Anon requested a review of my bike, and an explanation of what components I use, etc.
I’m very proud of my bike so I’m happy to oblige. My bike is a 2012 Felt DA1 - at the time it was their top of the line TT bike. I bought a demo at the end of the season.
The big advantages to a high-end frame are lower weight, the ability to custom fit the cockpit and better carbon fiber for a more comfortable ride (and of course great aerodynamics). In the picture below you can see that I ride with a 7 year old Garmin Edge 705 and I use a Profile Design bottle for hydration.
Probably the best feature of this bike is the Shimano electric shifters. It’s awesome to just press a button and a moment later hear a quiet ‘click’ as the gear changes. And I can shift from the horns/brakes as well as the aerobars.
My component set (chain rings, crank arms, etc.) is Dura Ace. It took me a few years to find the right saddle, but now I’m hooked on my Adamo. If you aren’t in love with your saddle you should try this one.
Behind the saddle is an X-lab ‘wing’ and water bottle cages. They don’t eject and are easy to access. The wing also has a convenient place to screw in CO2 cartridges and hang a small tool bag. On race day I will rent a Zipp 404 for the front and a disc in the back.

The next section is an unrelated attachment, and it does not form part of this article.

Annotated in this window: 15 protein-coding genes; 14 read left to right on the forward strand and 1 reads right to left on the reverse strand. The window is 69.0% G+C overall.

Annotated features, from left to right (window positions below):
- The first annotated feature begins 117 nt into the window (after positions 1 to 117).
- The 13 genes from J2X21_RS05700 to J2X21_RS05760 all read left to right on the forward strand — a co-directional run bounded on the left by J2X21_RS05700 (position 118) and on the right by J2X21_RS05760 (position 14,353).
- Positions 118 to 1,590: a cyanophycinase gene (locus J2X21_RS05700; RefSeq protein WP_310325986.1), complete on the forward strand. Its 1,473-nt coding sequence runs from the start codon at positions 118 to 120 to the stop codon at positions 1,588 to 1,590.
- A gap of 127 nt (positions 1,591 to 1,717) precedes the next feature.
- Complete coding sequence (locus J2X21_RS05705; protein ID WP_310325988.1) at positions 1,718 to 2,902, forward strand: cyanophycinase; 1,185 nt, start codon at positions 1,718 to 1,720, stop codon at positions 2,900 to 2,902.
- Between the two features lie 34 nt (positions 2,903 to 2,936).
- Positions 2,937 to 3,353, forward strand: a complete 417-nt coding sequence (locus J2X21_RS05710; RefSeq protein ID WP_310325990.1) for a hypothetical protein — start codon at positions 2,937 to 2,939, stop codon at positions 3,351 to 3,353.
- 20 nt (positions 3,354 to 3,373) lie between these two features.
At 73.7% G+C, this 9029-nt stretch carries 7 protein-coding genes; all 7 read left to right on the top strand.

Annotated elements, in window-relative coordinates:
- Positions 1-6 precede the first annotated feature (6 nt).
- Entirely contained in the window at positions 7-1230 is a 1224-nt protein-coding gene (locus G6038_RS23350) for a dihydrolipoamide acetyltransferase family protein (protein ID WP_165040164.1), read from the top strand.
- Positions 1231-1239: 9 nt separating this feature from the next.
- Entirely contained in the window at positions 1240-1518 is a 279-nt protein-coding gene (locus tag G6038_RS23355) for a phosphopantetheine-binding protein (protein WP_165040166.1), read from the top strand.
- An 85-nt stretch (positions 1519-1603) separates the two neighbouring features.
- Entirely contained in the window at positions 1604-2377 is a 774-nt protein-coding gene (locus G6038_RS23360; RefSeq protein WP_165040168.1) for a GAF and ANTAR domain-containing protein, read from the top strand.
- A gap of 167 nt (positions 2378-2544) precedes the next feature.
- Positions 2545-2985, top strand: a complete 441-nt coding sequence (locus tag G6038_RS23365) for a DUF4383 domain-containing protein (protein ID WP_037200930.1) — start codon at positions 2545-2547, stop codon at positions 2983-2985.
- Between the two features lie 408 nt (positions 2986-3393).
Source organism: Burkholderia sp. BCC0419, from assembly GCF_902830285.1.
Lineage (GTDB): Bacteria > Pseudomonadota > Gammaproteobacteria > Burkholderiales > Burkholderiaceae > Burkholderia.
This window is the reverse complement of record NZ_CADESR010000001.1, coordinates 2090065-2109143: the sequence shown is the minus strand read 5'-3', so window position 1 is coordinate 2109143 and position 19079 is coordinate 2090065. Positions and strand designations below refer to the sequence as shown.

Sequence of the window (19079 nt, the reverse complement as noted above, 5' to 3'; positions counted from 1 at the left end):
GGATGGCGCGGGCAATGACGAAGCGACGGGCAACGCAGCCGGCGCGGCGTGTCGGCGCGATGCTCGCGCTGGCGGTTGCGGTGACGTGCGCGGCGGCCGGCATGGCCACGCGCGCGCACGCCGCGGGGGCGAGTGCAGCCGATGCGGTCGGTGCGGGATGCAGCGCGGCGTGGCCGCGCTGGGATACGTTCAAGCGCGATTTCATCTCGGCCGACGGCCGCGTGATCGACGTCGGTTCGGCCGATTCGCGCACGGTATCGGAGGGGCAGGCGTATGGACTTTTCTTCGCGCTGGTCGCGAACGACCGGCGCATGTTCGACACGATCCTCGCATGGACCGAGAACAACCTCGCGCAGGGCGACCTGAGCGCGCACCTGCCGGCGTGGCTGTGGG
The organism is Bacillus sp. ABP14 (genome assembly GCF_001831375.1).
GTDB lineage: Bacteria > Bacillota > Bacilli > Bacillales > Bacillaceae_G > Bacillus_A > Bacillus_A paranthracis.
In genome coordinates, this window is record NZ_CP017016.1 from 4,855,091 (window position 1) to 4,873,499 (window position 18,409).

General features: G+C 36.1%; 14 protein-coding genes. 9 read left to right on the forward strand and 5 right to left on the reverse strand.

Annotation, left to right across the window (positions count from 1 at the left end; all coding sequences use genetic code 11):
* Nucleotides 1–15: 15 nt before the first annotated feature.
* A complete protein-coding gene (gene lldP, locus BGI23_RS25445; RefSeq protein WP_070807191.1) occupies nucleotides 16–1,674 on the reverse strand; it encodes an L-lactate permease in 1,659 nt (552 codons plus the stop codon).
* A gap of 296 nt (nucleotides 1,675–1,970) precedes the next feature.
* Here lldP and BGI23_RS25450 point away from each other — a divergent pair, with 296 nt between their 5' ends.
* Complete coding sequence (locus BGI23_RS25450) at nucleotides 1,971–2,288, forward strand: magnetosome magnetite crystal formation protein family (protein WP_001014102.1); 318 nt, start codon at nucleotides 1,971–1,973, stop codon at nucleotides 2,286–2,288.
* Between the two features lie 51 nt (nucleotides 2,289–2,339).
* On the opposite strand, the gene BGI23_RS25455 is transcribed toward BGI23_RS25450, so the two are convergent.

I use Speedplay pedals because they’re easy to clip in/out. I swapped out the left crank for a Stages power meter. I used to have a Powertap, but the Powertap is built into the rear wheel hub. Using the Stages power meter allows me swap out for race wheels. In the picture below you can also see the Garmin speed/cadence sensor.
All the cables are run inside the frame; that’s a great feature but it makes it awkward to mount a bento box on the top tube for nutrition. So I use electrical tape to mount my gels - I prefer this setup because ripping the gel off the tube means it’s open and easy to eat. On race day I’ll have 7-8 gels taped on.
Considering I’m a very average age-group rider, this bike is definitely overkill. But I figured it’s much healthier (and cheaper) to cope with a mid-life crisis by buying a ridiculous bike than the cliche Porsche or Corvette. Anon mentioned that he/she was just thinking of getting started in biking/triathlon so I should mention that you can have a great time with a considerably less expensive bike. If you’re not sure you’re going to like the sport, consider buying a used TT bike. The person who bought my old bike definitely got a great deal.